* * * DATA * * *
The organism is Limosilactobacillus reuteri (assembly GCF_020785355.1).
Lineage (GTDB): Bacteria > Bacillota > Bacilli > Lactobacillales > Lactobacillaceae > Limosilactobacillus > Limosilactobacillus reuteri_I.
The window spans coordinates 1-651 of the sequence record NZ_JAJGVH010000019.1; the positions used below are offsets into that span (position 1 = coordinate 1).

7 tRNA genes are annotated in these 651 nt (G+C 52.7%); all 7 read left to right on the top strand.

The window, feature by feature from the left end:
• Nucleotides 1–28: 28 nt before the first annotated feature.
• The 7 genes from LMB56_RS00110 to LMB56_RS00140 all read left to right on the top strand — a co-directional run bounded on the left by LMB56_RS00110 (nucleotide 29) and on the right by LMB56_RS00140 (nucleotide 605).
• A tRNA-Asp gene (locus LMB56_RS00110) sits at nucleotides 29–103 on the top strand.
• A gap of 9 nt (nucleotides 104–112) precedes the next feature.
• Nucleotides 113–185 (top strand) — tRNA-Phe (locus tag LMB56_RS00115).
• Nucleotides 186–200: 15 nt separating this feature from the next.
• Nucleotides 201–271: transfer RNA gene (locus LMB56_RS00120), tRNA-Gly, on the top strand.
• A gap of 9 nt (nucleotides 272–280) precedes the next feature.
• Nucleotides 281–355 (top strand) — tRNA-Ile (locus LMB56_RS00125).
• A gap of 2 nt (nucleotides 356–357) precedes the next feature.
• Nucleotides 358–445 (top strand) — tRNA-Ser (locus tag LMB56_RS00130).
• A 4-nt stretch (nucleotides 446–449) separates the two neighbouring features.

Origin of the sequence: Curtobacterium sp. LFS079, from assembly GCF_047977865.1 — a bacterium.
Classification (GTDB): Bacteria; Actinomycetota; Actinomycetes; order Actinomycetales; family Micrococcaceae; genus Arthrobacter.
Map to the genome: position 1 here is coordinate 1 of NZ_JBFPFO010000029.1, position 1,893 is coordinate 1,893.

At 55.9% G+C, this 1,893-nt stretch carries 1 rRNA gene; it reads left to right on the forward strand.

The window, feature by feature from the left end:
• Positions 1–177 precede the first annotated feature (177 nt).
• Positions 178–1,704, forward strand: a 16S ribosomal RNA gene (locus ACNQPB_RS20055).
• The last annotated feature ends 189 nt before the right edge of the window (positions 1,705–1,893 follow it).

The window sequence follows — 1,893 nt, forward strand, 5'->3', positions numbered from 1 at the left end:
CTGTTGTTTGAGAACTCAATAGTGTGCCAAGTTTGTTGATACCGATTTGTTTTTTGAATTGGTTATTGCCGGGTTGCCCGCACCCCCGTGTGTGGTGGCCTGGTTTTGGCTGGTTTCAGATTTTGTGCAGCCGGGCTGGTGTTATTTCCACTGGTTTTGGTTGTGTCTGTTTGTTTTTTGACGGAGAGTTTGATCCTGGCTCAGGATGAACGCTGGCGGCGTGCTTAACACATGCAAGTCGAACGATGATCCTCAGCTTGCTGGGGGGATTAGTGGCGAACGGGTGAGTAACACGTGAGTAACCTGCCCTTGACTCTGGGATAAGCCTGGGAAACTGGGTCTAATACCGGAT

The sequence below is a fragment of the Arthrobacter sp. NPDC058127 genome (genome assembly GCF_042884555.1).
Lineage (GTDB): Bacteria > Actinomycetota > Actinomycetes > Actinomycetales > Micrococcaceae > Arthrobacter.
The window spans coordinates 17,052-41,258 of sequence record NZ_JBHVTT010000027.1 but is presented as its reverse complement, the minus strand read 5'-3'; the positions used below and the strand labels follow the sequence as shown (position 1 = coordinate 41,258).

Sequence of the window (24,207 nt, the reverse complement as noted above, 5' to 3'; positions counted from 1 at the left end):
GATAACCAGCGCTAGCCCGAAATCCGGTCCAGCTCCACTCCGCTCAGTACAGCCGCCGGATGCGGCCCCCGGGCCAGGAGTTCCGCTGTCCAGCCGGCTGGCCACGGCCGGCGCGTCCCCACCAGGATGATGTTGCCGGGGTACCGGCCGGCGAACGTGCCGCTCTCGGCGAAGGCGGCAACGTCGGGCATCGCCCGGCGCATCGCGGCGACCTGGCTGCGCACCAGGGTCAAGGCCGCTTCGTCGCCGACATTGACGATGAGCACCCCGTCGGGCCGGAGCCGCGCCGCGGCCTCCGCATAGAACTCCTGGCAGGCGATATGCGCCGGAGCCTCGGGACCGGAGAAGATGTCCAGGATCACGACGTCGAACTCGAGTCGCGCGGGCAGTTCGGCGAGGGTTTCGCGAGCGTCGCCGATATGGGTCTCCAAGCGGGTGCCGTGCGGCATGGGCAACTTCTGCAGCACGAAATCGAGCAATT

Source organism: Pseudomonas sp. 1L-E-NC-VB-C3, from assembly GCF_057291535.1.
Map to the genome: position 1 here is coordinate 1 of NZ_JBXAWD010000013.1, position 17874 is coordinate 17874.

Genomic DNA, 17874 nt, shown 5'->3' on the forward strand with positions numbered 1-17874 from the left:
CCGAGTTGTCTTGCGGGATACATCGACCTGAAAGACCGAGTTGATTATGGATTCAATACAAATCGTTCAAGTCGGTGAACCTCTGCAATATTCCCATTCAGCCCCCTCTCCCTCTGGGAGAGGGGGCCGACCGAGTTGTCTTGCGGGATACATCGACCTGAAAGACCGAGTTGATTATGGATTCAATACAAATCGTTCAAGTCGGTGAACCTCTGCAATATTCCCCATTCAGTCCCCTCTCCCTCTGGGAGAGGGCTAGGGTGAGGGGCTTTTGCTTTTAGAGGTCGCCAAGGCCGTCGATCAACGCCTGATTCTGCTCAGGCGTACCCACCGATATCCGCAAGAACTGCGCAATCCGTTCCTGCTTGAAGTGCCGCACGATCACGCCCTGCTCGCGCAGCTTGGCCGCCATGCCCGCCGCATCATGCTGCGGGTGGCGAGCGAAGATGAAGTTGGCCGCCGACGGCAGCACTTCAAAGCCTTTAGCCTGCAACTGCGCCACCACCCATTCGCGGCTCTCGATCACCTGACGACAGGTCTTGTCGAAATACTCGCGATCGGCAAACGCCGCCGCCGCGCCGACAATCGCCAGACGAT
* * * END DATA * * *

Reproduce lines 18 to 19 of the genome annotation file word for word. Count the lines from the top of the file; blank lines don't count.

Origin of the sequence: Curtobacterium sp. LFS079, from assembly GCF_047977865.1 — a bacterium.
Classification (GTDB): Bacteria; Actinomycetota; Actinomycetes; order Actinomycetales; family Micrococcaceae; genus Arthrobacter.